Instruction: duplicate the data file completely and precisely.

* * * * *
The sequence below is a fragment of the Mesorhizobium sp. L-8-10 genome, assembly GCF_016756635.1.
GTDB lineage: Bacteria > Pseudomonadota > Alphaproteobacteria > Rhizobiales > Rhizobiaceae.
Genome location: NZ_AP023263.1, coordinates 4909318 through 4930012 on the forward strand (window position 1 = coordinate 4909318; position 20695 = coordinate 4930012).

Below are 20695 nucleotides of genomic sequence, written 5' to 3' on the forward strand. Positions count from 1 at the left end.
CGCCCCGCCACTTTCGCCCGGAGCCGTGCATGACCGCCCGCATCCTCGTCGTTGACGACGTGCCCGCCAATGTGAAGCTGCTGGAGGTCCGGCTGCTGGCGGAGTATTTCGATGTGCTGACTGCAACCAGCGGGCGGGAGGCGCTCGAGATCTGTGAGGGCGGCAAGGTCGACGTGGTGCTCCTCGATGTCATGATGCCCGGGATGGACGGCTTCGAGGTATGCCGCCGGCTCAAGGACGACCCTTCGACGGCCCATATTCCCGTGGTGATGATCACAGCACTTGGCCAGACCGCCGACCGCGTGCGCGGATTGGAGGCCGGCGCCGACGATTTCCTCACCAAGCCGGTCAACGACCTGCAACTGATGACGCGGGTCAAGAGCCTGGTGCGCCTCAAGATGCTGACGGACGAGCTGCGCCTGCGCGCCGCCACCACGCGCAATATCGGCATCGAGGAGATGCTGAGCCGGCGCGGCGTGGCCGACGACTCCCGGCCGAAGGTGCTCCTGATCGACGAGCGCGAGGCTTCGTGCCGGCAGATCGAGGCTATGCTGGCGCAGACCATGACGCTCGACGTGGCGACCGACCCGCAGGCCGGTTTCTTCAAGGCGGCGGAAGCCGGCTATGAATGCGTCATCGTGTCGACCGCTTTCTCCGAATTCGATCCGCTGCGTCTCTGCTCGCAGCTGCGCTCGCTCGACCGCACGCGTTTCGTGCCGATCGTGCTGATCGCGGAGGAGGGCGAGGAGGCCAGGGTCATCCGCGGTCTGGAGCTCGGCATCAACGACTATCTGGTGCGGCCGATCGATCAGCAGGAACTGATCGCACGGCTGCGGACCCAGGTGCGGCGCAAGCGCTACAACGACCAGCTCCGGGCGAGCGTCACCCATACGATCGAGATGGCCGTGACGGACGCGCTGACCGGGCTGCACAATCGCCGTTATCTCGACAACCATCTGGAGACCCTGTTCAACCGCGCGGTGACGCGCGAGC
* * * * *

The sequence below is a fragment of the Mesorhizobium sp. L-8-10 genome, assembly GCF_016756635.1.
GTDB lineage: Bacteria > Pseudomonadota > Alphaproteobacteria > Rhizobiales > Rhizobiaceae.
Genome location: NZ_AP023263.1, coordinates 4909318 through 4930012 on the forward strand (window position 1 = coordinate 4909318; position 20695 = coordinate 4930012).

Below are 20695 nucleotides of genomic sequence, written 5' to 3' on the forward strand. Positions count from 1 at the left end.
CGCCCCGCCACTTTCGCCCGGAGCCGTGCATGACCGCCCGCATCCTCGTCGTTGACGACGTGCCCGCCAATGTGAAGCTGCTGGAGGTCCGGCTGCTGGCGGAGTATTTCGATGTGCTGACTGCAACCAGCGGGCGGGAGGCGCTCGAGATCTGTGAGGGCGGCAAGGTCGACGTGGTGCTCCTCGATGTCATGATGCCCGGGATGGACGGCTTCGAGGTATGCCGCCGGCTCAAGGACGACCCTTCGACGGCCCATATTCCCGTGGTGATGATCACAGCACTTGGCCAGACCGCCGACCGCGTGCGCGGATTGGAGGCCGGCGCCGACGATTTCCTCACCAAGCCGGTCAACGACCTGCAACTGATGACGCGGGTCAAGAGCCTGGTGCGCCTCAAGATGCTGACGGACGAGCTGCGCCTGCGCGCCGCCACCACGCGCAATATCGGCATCGAGGAGATGCTGAGCCGGCGCGGCGTGGCCGACGACTCCCGGCCGAAGGTGCTCCTGATCGACGAGCGCGAGGCTTCGTGCCGGCAGATCGAGGCTATGCTGGCGCAGACCATGACGCTCGACGTGGCGACCGACCCGCAGGCCGGTTTCTTCAAGGCGGCGGAAGCCGGCTATGAATGCGTCATCGTGTCGACCGCTTTCTCCGAATTCGATCCGCTGCGTCTCTGCTCGCAGCTGCGCTCGCTCGACCGCACGCGTTTCGTGCCGATCGTGCTGATCGCGGAGGAGGGCGAGGAGGCCAGGGTCATCCGCGGTCTGGAGCTCGGCATCAACGACTATCTGGTGCGGCCGATCGATCAGCAGGAACTGATCGCACGGCTGCGGACCCAGGTGCGGCGCAAGCGCTACAACGACCAGCTCCGGGCGAGCGTCACCCATACGATCGAGATGGCCGTGACGGACGCGCTGACCGGGCTGCACAATCGCCGTTATCTCGACAACCATCTGGAGACCCTGTTCAACCGCGCGGTGACGCGCGAGC